Eastern gray squirrels bear young in trees or structures high off the ground. The nest, or drey, may look like a basketball-sized wad of leaves and sticks stuffed between branches or it may be out of sight, situated inside a tree cavity or structure. Young squirrels may be seen venturing from the nest at about 6-7 weeks and by 10 weeks of age they are bright-eyed, bushy-tailed, and independent.
If you find an uninjured young squirrel that is easy to capture, every effort should be made to get it back with its mother. Mother gray squirrels have more than one nest site and will move her young naturally due to a variety of triggers, including parasite infestation, structural damage, or other dangers. Squirrel mothers are very attentive and will almost always retrieve their young if given the opportunity.
Gray squirrels are only active during the day (diurnal) and retreat to their nests at night. Reuniting young must only be attempted during daylight hours.
Containing the young squirrel(s):
Wearing gardening gloves and/or using a clean hand towel, scoop the young squirrel into an open topped container just deep enough to prevent escape (cardboard box, storage bin, etc).
Ensure the baby squirrel is warm:
Very young squirrels may need help getting warmed up before the reuniting process. To warm a cold squirrel, wrap it in a hand towel that has been heated in the microwave for 20-30 seconds; replace the towel as it cools every couple of minutes. Very young squirrels are not able to stay warm without supplemental heat.
Offer one of the following supplemental heat sources during the reuniting process:
Heating pad set on LOW under 1 of container
Chemical hand warmers (e.g. Hot Hands or similar brand) wrapped in a clean cloth, placed inside at one end of the container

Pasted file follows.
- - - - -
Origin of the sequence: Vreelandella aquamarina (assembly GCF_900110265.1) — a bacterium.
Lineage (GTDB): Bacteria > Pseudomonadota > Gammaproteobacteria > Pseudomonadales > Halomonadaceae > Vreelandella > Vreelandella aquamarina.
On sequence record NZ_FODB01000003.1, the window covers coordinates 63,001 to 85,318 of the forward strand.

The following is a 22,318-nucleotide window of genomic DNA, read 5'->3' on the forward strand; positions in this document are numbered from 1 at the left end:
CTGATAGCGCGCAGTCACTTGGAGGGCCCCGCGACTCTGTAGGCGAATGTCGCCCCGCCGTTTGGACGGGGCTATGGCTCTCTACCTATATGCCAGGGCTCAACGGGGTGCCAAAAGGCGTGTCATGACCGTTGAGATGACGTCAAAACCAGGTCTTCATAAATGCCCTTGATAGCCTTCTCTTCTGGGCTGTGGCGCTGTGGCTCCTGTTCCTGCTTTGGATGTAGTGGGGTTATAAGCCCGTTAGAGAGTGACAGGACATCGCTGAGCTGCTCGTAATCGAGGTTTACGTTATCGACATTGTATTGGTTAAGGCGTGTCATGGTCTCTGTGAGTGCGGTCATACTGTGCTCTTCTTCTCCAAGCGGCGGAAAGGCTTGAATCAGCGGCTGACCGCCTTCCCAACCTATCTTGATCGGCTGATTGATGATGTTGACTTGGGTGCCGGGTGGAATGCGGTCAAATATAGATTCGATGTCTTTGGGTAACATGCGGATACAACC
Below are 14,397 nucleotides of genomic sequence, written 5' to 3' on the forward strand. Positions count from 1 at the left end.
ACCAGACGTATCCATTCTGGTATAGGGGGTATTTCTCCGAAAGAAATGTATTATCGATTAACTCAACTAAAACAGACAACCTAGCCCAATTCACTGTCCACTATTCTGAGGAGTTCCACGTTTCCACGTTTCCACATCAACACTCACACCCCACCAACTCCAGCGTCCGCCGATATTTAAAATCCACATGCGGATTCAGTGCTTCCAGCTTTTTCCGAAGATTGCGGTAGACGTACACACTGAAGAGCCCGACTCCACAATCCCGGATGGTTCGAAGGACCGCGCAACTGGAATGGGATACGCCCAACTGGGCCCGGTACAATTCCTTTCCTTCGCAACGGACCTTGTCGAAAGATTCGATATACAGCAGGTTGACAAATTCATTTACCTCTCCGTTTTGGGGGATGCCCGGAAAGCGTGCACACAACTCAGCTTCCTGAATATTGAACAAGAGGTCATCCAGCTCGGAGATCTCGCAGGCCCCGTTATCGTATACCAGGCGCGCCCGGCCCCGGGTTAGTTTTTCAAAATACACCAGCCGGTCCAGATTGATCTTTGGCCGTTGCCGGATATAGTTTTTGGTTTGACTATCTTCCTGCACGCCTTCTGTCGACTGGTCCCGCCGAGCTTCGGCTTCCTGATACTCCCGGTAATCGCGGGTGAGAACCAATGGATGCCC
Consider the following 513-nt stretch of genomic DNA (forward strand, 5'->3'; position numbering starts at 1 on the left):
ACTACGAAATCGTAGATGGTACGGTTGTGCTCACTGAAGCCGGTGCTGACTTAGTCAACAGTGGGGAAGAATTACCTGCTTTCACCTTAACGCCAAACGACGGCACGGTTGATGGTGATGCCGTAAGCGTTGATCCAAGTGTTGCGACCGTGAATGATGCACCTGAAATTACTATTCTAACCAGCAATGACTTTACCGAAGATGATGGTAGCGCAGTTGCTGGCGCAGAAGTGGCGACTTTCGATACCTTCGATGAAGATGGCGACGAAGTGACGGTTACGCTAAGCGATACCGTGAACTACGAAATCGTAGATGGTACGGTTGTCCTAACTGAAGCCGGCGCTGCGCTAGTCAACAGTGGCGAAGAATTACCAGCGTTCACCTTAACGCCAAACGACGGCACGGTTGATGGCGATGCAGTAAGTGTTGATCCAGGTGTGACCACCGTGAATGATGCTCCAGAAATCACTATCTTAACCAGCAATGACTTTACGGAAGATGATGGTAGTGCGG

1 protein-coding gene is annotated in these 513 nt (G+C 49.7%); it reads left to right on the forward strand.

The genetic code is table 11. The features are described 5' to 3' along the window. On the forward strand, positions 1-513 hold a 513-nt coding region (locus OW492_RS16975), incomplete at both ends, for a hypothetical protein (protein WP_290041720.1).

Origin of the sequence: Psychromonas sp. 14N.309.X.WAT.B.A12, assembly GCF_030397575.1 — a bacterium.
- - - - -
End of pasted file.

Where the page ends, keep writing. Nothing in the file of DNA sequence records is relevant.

Sock warmer: Pour one cup of dry rice or bird seed into a clean tube sock. Tie the sock end and ensure there are no holes or loose strings. Microwave the sock for approximately 30 seconds to one minute (should be warm when placed on the underside of the wrist, not hot). Place sock at one end of the reuniting container.
Secure the container, with baby(s) inside, in the nest tree or a tree as close as possible to where the baby was found, as high as you are able to reach. The container may be placed at the base of the tree if it is not possible to secure it up off the ground and if it can be monitored closely. Protect from harsh elements such as strong direct sunlight or rain.
If the baby is not retrieved by nightfall, bring it indoors for the evening. Keep in a warm, quiet place away from people and pets. Do not feed or offer water. At dawn, return the young to the reuniting site.
Healthy baby squirrels should be available for the mother squirrel to retrieve during daylight hours for up to two 12-hour periods.
If reuniting is not successful, contact the Wildlife Rescue Center at 636-394-1880 or for further instructions.
Contact the Wildlife Rescue Center at (636) 394-1880 or email@example.com for instruction on any situation not covered by the preceding information.
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